So I finally brought out the squishy circuit project. As expected it was a big hit with all the kids (even the ones who have been too cool to participate).
After explaining the basic concept of how the thing works and what will cause a short circuit the kids went off trying to find different ways to make it work as well as trying to find as many ways to short circuit the thing as humanly possible! I was glad to see the willingness to see what the materials could do. I tried to be as hands off as possible, only instructing that the play-doh not be thrown (but it happened anyway) and that the play-doh not leave the table (but it happened anyway).
They hooked the play-doh directly up to the battery, hooked up the LED directly to the battery, put the circuits on their faces (believe me, I tried to get them to stop although I shared their enthusiasm for trying different things). One girl made two bracelets, one kid encased his fingers with the play-doh and lit the LED that way. The range of ideas was great, and the excitement lasted all day.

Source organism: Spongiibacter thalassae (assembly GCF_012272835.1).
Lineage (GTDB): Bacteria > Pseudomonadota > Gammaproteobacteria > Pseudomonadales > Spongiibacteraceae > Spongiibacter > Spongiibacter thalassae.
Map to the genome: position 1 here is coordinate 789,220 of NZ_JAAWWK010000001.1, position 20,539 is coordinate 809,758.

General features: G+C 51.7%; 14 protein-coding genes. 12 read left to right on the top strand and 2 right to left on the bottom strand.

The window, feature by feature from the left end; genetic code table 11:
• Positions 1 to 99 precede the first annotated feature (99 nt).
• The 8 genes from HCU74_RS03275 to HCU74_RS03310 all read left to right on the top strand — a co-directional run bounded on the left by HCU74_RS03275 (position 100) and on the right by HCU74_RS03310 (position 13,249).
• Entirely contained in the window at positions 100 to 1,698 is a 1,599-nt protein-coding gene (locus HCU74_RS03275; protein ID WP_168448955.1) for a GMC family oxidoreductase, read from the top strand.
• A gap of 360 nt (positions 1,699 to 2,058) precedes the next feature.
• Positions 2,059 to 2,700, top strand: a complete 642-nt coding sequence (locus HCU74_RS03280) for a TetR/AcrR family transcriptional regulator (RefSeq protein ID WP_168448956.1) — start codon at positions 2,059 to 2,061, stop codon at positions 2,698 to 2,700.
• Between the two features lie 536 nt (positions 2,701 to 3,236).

But after working with bits and pieces of cardboard, tape, markers, etc, I was really happy to work on a project that took about a minute to clean up afterward. This was the perfect thing to lead into the Connected Messages mural project we’re getting started with here in Philadelphia as it involves teaching the basics of simple circuitry.